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Orthopaedic Specialties

Hip Muscle Strain


The hip and thigh play a vital role in several everyday movements such as walking, standing, sitting, or bending. The hip joint is a weight-bearing joint that permits the leg to move and rotate and, at the same time keeps, the body stable and balanced. Anyone can experience a hip strain by doing everyday tasks, but most often occur during sports activities. Even though most hip strains improve with home treatment, severe strains may need physical therapy and possibly even surgery.


The large bones, the thigh bone, and the pelvis make up the hip joints and act as anchors for several muscles. Some of these muscles move over the abdomen or the buttocks (hip flexors, gluteals), and others move lower down the thigh to the knee (adductors, hamstrings, quadriceps, abductors).
Frequently hip strains occur near the location where the muscle joins with the tendons. The strain may be an uncomplicated stretch in the muscle or tendon, or it could also be a complete or partial tear of muscle fibers or the muscle and tendon combination.
A hip strain can be a severe injury. For instance, a direct blow or fall during contact sports such as football could produce a hip strain and intense pain. Over time, overuse of the hip muscles can cause the muscle or tendon to slowly become weak due to repetitive movement, possibly resulting in a hip strain. Potential factors that produce a higher chance of experiencing a hip strain include:

  • Muscle tightness
  • Not warming up the muscles properly before exercising
  • Trying to do too much, too quickly, when exercising
  • Prior injury in the same area

After the muscle has been injured, it becomes susceptible to re-injury. Repeated strains in the hip region muscles may result in a sports hernia, also known as athletic pubalgia.
Symptoms of a hip muscle strain may include:

  • Pain and tenderness in the injured area
  • Increased pain while using the injured muscle
  • Swelling
  • Limited range of motion
  • Muscle weakness

If you feel any of the symptoms listed above, then you may have sprained your hip muscle.
Before seeking an official diagnosis, it can be helpful to try some non-surgical treatments at home. If the pain continues, then see an Orthopaedic Associates of St. Augustine physician. He will perform a physical exam and X-rays to determine what part of the hip is injured and if surgery will be necessary.

Non-Surgical Management

For mild strains, the R.I.C.E. Method can be utilized:

  • Rest – Don’t perform activities that put weight on the hip for the first couple of days following the injury.
  • Ice – Use ice as soon as possible after the injury has occurred to keep the swelling down. Don’t apply ice directly to the skin. Apply cold packs for 20 minutes several times a day.
  • Compression – Wear compression shorts or wrap the area in a soft bandage or to prevent more swelling.
  • Elevation -Rest with the injured leg raised higher than the heart as often as possible.

Your Orthopaedic Associates of St. Augustine physician may recommend using crutches to limit weight on the affected hip for several days. Other recommendations may include:

  • Heat therapy – Approximately 72 hours after the injury occurred, you can alternate ice and heat. Try resting in a hot bath or using a heating pad or heat lamp. The heat may help relieve pain and improve range of motion.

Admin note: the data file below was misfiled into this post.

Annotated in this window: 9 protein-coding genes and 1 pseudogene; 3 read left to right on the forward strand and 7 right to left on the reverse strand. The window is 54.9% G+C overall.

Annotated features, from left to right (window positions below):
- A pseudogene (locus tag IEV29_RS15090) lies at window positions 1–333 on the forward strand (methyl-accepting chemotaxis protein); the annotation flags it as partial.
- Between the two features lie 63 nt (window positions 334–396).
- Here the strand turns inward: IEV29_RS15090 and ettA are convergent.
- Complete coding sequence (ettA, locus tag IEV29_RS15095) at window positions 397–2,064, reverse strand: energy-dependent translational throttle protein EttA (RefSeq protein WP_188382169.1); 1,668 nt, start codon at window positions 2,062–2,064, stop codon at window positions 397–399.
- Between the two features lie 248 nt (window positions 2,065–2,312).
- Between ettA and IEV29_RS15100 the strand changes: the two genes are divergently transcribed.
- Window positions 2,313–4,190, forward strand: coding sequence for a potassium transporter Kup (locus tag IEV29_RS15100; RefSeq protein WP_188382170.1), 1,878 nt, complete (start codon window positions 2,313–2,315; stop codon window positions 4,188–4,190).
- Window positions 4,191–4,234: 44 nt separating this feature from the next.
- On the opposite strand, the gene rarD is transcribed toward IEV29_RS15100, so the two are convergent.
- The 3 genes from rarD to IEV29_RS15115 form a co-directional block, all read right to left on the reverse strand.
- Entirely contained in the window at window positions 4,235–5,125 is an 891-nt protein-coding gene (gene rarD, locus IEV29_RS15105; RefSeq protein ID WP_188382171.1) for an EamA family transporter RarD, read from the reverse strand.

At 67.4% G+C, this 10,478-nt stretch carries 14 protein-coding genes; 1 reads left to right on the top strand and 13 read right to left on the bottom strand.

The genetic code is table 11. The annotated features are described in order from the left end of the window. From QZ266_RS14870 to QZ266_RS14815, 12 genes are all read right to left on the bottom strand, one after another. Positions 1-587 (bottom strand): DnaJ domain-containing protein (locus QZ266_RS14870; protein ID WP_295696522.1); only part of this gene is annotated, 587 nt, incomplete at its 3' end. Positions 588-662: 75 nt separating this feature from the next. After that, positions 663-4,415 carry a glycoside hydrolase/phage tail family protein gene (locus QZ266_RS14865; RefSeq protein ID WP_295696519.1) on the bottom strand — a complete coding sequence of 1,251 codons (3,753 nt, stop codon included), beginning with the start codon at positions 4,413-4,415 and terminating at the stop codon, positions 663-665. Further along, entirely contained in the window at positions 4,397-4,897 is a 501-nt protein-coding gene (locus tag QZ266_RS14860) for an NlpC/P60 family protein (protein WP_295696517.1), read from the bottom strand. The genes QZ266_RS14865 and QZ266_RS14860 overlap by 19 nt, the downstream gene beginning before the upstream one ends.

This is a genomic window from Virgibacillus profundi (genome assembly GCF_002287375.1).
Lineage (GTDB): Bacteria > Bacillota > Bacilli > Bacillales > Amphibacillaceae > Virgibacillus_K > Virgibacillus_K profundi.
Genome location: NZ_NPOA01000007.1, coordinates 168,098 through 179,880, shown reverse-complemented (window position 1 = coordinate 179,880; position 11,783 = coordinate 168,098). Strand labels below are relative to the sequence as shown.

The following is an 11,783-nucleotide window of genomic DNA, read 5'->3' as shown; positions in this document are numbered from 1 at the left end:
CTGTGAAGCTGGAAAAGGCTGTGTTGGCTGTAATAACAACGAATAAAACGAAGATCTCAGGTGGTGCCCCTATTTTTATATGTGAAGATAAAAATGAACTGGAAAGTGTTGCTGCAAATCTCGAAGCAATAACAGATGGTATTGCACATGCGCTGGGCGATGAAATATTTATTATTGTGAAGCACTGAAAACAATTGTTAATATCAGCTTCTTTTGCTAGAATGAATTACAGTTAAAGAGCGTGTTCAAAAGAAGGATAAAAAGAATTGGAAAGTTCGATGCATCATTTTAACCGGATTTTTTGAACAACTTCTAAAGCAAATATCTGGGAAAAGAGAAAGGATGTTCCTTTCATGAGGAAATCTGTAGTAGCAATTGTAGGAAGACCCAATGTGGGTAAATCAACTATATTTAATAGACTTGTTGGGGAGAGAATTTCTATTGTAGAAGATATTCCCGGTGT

• Exercise at-home exercise – Certain exercises can strengthen the muscles supporting the hip and help to improve muscle flexibility and strength.
  • Physical therapy – If the pain persists after a couple of weeks of home exercise, your physician may suggest prescribed physical rehab. A PT specialist will work with you to create an individualized exercise program to improve flexibility and strength.
  • Medication – Non-steroidal anti-inflammatory drugs such as Advil or Motrin (ibuprofen) and Aleve (naproxen) can help decrease swelling and relieve pain as well.


In general, you should avoid the activity that caused the injury for 10 to 14 days. A severe muscle strain may need more time to recover. When you feel pain, stop what you are doing and return to less strenuous activities that do not cause pain. Follow these precautions to help prevent muscle strains in the future:

    • Warm-up prior to exercising or any sports activity.
    • Condition your muscles with regular exercise suitable for your age and activity level.
    • Wear proper protective gear
    • Cool down after exercising or any sports activity. Give your muscles time to cool off and loosen.
    • Stretch slowly and gradually. Hold each stretch to give the muscle time to respond and lengthen

Many hip strains will get better with treatments at home. More severe strains may require surgery by an orthopedic surgeon. Your Orthopaedic Associates of St. Augustine physician will help establish the right treatment plan for you.

Surgical Treatment

Severe injuries wherein the muscle fibers are totally torn surgery may be required in order to return to normal function and movement in the hip. Surgery usually involves stitching the torn pieces of muscle back together.

There are three grades of Hip flexor tears, and they are categorized from Grade 1to Grade 3, with the majority classified as Grade 2.
Grade 1 Tears — These are minor tears where only a few muscle fibers have been damaged.
Grade 2 Tears — A fair amount of muscle fiber is affected, and there is a possibility for loss of function in the affected hip flexor.
Grade 3 Tears — The muscle fibers are completely torn. With a grade 3 tear, the patient probably can’t walk without a limp.

If you still have hip pain after following the above therapies, then schedule an appointment to see one of the physicians at Orthopaedic Associates of St. Augustine.